Oriam is Scotland's national performance centre for sport, based at Heriot-Watt University's Riccarton campus in Edinburgh. The Scottish Rugby Union and the Scottish Football Association use it as a training facility, as do Heart of Midlothian F.C. for first-team training and to run their academy. It is also used by other sports teams, students and members of the public.
A review of Scottish football, led by former First Minister of Scotland Henry McLeish, picked up on the lack of facilities in Scotland in the first report published in April 2010. In February 2012, Sport Minister Shona Robison announced that £25 million from the Scottish Government's Young Scots Fund would be put towards a new multi-sports centre which would include a national football academy. Universities, colleges and local authorities were invited to bid. By August 2013 there were three finalists. In September 2013, it was announced that the design by Reiach & Hall was chosen. The remaining £9 million towards the cost of building came from sportscotland, Heriot-Watt University and the City of Edinburgh Council.
Construction work began in March 2015. The £33 million facility opened in August 2016. The indoor football pitch is covered by a curved steel frame with a PVC roof, the shape of which has been likened to the trajectory of "the goal which defied physics" which was scored by Brazilian football player Roberto Carlos against France in 1997. The building won the Future Building section at the 2016 Scottish Design Awards.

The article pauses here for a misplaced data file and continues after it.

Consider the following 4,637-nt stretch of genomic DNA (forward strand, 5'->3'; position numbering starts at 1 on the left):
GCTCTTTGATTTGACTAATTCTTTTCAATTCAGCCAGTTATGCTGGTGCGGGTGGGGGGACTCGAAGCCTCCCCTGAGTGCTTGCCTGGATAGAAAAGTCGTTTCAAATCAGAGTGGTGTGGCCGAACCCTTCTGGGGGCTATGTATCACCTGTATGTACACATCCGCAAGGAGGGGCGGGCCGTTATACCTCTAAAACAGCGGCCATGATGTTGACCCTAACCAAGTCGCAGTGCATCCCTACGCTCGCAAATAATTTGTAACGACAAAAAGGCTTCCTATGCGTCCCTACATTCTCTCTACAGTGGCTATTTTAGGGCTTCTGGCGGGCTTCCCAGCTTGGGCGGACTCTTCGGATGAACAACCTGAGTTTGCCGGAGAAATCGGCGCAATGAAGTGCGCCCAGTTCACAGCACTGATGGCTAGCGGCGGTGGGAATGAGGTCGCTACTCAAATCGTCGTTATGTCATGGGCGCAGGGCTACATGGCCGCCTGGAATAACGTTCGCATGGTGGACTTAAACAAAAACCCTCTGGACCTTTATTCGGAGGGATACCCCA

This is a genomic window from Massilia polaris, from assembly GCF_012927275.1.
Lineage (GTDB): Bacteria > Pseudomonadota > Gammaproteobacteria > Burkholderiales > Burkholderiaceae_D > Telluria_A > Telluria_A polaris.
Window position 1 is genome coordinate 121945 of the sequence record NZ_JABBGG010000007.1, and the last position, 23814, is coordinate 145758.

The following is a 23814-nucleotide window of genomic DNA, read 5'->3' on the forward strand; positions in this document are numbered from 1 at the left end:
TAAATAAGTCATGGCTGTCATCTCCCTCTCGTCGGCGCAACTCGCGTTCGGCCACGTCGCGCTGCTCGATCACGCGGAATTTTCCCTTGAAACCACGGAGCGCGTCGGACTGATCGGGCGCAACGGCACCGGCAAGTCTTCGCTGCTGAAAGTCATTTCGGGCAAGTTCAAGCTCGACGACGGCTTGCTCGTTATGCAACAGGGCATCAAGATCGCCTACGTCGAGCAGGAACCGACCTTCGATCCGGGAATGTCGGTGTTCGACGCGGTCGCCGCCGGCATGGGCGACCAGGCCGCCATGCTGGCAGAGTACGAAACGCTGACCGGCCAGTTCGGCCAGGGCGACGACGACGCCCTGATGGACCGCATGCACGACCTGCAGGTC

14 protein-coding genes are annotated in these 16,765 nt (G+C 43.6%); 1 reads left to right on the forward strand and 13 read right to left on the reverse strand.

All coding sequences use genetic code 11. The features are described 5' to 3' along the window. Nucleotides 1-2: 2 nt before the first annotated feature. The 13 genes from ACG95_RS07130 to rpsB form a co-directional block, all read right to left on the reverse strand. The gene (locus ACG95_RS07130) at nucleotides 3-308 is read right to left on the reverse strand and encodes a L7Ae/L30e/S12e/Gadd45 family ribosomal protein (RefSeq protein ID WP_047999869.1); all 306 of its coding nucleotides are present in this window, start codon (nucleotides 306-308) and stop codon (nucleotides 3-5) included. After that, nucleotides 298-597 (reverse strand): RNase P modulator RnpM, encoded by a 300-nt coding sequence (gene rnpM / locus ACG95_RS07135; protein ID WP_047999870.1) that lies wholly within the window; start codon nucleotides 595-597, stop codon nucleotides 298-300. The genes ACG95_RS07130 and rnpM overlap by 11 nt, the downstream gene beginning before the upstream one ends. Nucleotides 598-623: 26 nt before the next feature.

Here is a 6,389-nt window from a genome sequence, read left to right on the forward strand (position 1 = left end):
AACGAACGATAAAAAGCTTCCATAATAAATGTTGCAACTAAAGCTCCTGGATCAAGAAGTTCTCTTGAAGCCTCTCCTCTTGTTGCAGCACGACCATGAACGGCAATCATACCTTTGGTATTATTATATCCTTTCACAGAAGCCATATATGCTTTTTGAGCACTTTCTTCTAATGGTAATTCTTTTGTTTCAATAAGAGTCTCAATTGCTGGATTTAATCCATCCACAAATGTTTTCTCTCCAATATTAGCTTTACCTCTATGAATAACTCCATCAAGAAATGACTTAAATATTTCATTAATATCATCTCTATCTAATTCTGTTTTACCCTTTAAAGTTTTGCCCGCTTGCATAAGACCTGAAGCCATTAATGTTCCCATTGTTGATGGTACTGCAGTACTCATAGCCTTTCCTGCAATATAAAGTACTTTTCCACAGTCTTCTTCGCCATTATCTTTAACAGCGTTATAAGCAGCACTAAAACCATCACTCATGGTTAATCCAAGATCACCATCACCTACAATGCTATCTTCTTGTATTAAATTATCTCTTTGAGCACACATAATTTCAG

The Scottish Rugby Union and the Scottish Football Association have both made long-term commitments to using Oriam ahead of international fixtures. Heart of Midlothian F.C. use the facility to run their academy and for first-team training. The Scottish Handball Association, basketballscotland and Scottish Netball also use the facility. Furthermore, it is used by the recently formed professional women’s team in basketball and handball, both launched in summer 2016. Unlike some elite performance facilities, Oriam will be available to other sports teams, students and members of the public. For the 2016–17 season, Hibernian F.C. will play their under-20 fixtures at Oriam.